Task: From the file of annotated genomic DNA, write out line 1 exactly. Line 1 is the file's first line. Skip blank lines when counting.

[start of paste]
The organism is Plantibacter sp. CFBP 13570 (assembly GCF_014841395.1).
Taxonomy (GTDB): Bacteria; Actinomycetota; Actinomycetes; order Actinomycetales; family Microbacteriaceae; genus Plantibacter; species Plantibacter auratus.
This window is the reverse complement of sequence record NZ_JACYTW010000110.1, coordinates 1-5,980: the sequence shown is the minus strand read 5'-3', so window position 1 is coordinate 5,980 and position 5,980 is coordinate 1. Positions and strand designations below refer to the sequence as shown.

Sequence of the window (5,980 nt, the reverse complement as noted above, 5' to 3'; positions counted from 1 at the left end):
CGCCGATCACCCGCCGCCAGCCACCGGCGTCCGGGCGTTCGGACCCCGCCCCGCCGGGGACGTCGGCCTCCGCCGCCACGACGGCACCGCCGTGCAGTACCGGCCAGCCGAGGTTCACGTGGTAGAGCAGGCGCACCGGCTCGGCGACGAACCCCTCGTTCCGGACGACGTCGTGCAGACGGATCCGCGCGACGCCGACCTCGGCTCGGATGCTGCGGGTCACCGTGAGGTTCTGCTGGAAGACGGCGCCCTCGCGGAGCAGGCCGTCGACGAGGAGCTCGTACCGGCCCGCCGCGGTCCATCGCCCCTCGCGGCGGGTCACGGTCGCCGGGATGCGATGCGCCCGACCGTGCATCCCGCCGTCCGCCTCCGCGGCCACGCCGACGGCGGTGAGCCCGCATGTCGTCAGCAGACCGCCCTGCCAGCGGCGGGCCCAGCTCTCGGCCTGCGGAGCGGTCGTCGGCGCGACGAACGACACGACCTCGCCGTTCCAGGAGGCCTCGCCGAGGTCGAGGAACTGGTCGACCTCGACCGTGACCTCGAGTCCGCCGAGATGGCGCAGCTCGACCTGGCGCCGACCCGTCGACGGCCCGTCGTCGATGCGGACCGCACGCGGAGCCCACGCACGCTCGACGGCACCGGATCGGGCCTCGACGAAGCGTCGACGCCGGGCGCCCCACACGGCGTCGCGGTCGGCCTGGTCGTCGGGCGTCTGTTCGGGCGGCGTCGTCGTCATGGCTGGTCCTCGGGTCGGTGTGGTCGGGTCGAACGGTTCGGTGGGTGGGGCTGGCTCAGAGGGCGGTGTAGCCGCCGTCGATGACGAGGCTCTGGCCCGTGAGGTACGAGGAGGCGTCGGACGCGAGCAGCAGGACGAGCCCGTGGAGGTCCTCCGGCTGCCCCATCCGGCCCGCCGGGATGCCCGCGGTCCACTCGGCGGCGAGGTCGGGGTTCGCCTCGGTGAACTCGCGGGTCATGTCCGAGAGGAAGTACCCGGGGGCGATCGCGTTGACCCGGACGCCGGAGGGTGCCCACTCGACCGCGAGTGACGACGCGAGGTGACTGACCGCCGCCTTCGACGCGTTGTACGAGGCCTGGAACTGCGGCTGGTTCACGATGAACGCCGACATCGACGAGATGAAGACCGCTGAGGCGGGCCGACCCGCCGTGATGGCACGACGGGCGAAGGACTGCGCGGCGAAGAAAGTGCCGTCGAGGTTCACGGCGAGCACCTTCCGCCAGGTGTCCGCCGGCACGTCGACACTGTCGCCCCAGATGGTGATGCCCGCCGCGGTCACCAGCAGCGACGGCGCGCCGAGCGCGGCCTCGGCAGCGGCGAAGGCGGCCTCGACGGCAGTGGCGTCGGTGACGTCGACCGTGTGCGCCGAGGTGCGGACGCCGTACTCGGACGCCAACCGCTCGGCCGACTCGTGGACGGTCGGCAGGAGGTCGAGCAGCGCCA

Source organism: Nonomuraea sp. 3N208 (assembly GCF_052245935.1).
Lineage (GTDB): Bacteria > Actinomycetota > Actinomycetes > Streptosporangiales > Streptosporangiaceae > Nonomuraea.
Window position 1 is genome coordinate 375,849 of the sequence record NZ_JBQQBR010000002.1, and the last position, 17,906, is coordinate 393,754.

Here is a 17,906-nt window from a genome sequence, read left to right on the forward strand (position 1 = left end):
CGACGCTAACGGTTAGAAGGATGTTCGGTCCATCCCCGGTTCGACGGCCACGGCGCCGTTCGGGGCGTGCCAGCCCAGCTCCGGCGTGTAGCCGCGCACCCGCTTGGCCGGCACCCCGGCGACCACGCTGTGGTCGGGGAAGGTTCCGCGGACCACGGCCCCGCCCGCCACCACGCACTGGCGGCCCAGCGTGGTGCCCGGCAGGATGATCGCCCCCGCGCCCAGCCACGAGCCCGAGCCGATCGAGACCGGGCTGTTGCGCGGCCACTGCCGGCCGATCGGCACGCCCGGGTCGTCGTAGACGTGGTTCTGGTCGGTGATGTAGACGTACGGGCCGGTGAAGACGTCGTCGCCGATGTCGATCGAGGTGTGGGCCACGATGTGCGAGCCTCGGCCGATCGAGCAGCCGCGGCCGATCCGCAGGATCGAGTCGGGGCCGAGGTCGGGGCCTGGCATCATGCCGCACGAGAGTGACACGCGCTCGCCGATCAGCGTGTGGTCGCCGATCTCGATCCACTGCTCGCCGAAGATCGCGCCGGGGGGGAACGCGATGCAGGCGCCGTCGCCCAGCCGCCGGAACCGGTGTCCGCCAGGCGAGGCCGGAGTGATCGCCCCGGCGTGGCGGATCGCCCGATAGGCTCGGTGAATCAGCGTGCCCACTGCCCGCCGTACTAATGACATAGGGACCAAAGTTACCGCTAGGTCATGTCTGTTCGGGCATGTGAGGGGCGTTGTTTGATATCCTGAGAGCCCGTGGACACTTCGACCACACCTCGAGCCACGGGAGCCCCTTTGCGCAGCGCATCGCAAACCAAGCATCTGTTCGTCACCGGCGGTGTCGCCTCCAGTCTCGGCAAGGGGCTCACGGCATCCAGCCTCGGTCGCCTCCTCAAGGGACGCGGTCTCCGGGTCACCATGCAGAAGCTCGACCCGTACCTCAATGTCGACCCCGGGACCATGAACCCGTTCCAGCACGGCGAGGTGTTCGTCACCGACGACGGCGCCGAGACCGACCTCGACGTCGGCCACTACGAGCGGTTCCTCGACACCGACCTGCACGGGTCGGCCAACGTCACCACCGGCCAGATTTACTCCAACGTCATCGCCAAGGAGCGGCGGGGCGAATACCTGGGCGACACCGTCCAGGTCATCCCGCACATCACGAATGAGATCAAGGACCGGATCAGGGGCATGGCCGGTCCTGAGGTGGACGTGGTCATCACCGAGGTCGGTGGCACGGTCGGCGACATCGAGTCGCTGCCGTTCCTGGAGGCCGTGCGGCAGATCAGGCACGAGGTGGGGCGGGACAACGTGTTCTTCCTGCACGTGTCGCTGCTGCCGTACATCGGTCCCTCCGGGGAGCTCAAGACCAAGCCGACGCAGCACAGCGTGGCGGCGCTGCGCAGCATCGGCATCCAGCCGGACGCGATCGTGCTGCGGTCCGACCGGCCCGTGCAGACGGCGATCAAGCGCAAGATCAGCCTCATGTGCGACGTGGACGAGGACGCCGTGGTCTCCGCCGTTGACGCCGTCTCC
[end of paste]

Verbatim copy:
The organism is Plantibacter sp. CFBP 13570 (assembly GCF_014841395.1).